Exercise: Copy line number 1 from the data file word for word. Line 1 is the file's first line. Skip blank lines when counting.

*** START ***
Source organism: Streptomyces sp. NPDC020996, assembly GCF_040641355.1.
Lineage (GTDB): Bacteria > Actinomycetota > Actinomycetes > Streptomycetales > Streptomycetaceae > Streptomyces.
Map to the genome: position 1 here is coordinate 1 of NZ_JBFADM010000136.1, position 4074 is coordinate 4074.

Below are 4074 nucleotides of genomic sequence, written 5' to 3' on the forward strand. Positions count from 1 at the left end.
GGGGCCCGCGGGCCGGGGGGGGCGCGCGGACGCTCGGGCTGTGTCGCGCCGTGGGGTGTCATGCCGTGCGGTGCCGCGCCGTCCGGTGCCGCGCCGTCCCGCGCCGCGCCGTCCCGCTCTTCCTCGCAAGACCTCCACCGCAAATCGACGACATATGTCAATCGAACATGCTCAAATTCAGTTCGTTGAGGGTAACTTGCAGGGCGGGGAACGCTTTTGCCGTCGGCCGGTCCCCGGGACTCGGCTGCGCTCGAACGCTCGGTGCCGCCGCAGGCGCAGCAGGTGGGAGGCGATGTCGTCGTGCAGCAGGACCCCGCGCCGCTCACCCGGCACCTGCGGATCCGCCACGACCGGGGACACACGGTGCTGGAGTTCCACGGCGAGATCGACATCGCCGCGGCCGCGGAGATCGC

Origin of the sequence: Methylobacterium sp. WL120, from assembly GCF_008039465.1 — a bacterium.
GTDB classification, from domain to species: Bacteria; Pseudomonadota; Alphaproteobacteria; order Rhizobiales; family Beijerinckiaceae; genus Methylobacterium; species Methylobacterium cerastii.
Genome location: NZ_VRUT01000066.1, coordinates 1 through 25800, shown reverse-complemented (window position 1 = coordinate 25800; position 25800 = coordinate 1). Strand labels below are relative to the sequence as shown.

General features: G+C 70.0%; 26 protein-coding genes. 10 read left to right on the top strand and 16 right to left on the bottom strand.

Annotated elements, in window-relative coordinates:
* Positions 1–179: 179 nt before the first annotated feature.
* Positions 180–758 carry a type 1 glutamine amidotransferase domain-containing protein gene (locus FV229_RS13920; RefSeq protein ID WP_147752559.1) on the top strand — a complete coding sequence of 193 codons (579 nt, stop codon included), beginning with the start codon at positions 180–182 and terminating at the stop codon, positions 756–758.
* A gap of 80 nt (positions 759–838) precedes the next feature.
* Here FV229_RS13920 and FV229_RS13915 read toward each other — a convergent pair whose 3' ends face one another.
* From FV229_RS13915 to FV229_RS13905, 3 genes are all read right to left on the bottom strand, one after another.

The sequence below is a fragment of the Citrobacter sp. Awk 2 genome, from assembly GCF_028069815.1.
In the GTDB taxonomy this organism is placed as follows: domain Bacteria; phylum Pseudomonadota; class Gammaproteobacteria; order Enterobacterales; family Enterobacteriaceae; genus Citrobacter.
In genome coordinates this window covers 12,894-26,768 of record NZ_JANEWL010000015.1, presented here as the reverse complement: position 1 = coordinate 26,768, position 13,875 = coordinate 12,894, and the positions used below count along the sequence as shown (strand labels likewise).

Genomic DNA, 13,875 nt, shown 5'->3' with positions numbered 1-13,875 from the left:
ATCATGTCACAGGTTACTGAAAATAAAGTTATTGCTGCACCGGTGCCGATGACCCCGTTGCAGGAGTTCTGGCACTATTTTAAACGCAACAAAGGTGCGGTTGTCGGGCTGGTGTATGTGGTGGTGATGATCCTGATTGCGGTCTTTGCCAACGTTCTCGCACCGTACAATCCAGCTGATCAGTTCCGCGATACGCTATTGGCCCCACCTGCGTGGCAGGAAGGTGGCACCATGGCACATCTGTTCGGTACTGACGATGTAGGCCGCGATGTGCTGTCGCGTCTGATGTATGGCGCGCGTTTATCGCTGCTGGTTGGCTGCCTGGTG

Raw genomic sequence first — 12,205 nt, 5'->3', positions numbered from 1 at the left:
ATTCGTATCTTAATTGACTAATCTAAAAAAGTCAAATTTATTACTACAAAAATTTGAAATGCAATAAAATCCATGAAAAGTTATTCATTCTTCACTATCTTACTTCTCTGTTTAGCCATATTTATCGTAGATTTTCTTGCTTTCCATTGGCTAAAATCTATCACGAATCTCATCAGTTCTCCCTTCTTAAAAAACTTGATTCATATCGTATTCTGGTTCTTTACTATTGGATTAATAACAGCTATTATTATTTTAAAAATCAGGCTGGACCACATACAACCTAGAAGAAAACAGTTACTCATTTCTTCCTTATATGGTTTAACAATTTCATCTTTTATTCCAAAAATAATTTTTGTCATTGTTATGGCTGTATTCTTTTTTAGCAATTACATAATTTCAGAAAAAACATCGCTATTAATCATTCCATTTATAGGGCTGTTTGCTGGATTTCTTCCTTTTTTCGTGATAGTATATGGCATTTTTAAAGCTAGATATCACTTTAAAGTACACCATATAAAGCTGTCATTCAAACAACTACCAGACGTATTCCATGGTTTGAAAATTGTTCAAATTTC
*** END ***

Source organism: Streptomyces sp. NPDC020996, assembly GCF_040641355.1.